Shutdown at Gunnamatta

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THE quality of water being discharged through the sewage outfall at Gunnamatta will drop this week while Melbourne Water works on its latest treatment equipment.

The 350 million litres a day discharge will be Class C, below the purity that has been pumped into the ocean since new processes came on line in July.

“A three- to four-day shutdown of the new advanced tertiary treatment stage at ETP [Eastern Treatment Plant, near Carrum] is required in November to undertake important works on site,” general manager of asset planning Paul Pretto said.

He said the plant’s $418 million upgrade was “nearing completion”.

“The upgrade will add an advanced tertiary stage to the sewage treatment process at ETP; the plant, originally built in 1975, will be transformed into one of the most sophisticated large-scale sewage treatment facilities in the world.”

Environmentalists who have battled for decades for the outfall discharge to be cleaned up, will now focus on ending the outfall altogether. They say the discharge of treated water into the sea at a national park is harmful to the marine environment.

Meanwhile, lower quality water from other peninsula sewage treatment plants will continue to be discharged at Gunnamatta.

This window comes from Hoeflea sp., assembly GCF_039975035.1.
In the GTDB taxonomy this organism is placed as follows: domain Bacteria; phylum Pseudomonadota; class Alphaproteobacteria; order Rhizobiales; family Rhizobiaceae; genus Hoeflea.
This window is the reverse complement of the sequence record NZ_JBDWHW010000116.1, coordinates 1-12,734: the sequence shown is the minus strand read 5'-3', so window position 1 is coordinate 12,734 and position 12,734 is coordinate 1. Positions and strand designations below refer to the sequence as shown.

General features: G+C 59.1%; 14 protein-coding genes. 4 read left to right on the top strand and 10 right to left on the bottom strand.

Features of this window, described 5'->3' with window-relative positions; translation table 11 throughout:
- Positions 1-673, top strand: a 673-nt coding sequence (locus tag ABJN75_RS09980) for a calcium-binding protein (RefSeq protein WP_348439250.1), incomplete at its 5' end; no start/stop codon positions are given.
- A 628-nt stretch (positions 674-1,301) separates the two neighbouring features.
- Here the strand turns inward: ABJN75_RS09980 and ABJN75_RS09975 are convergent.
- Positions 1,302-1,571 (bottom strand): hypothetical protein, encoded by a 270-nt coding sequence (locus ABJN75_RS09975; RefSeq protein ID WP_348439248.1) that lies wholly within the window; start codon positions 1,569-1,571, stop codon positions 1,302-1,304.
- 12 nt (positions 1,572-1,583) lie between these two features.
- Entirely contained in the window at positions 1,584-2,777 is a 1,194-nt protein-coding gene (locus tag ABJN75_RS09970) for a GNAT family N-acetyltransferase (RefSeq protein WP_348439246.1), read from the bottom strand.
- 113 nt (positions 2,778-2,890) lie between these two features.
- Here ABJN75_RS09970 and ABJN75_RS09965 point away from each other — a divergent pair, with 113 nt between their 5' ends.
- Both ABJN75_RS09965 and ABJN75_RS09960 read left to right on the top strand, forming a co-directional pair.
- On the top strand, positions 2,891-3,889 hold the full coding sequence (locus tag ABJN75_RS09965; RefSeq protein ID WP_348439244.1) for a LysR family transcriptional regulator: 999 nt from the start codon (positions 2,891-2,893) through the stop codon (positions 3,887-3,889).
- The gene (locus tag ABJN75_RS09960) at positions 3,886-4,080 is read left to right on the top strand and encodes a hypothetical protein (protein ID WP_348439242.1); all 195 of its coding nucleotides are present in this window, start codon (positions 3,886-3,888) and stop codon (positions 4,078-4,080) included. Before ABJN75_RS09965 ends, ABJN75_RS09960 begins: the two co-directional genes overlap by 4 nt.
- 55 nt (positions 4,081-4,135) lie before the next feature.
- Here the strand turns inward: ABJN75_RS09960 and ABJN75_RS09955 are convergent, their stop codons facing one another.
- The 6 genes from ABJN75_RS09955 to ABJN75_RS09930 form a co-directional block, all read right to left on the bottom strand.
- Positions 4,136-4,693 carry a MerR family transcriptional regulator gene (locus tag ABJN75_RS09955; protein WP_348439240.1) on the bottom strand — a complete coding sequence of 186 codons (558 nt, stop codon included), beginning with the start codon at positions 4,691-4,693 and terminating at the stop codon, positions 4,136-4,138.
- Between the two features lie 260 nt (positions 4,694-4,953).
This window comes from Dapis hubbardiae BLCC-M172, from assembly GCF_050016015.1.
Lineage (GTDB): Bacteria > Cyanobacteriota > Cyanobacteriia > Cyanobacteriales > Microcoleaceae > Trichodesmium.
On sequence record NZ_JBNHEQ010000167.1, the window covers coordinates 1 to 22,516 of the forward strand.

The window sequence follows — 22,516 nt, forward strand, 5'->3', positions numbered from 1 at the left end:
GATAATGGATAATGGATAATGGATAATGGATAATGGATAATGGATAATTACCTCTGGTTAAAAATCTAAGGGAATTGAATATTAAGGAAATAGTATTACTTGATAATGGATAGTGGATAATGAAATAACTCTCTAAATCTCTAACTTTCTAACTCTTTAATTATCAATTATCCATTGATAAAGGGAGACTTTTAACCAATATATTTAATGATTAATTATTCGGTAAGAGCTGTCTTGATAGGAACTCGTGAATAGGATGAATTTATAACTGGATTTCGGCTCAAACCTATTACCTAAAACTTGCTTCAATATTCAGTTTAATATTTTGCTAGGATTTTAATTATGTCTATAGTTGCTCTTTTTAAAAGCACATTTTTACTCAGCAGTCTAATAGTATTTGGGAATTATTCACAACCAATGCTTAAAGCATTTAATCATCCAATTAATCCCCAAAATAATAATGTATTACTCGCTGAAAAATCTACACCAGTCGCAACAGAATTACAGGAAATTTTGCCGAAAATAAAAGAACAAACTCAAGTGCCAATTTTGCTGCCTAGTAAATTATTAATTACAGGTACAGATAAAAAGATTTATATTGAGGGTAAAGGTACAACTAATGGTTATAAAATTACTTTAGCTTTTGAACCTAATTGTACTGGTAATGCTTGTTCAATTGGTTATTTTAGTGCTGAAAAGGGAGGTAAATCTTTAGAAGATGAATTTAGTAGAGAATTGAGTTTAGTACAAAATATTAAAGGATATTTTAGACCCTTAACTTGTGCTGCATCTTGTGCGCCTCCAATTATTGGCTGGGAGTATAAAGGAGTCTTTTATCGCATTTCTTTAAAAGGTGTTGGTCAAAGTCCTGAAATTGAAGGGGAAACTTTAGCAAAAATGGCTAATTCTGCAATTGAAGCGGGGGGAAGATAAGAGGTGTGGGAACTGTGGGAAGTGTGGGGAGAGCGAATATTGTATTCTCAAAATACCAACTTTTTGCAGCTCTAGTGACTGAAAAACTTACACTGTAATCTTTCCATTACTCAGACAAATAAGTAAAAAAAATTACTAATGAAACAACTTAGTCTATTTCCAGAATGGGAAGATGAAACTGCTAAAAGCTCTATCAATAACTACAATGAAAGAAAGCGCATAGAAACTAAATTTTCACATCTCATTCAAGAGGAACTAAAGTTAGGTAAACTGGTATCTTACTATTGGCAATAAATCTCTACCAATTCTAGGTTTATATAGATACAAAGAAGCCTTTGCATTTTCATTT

“South East Water is also undertaking tertiary upgrades to its treatment plants at Mt Martha, Boneo and Somers, which discharge to Bass Strait via the same pipeline as ETP. The upgrades are expected to be completed in the second half of 2013,” Dr Pretto said.

Commissioning of the advanced treatment stage began in July “and has resulted in a progressive improvement in the quality of water supplied to recycled water customers and water discharged at the plant’s outfall at Boags Rocks [near Gunnamatta]”.

“This has had a visible and positive impact on the marine environment at the outfall at Boags Rocks. Noticeable benefits include less colour, foam, and better water clarity.

“We expect to meet our environmental targets by the end of the year and begin supplying Class A standard recycled water in 2013.”

Drr Pretto said the planned shutdown would have no impact on the supply of Class C recycl­ed water “however customers and observers at the Boags Rocks outfall may notice a temporary change in water quality back to conditions as they were before commissioning of ETP tertiary upgrade project began in July this year”.

Melbourne Water will continue to meet its EPA licence requirements throughout the shutdown, and is keeping EPA Victoria informed.

The upgrade will add an advanced tertiary stage to the sewage treatment process.

It is providing significant environmental benefits by improving the quality of the plant’s discharge at Boags Rocks on the Mornington Peninsula and increasing the standard of recycled water produced at the plant, Dr Pretto said

Once completed, the plant will treat more than 100 billion litres of wastewater to Class A recycled water standard each year.

Major construction works to build the new ad­vanced tertiary treatment stage began in early 2010 and were completed midyear.

The plant is expected to be fully operational later this year with Class A recycled water available progressively down the South East Outfall pipeline from mid-2013.

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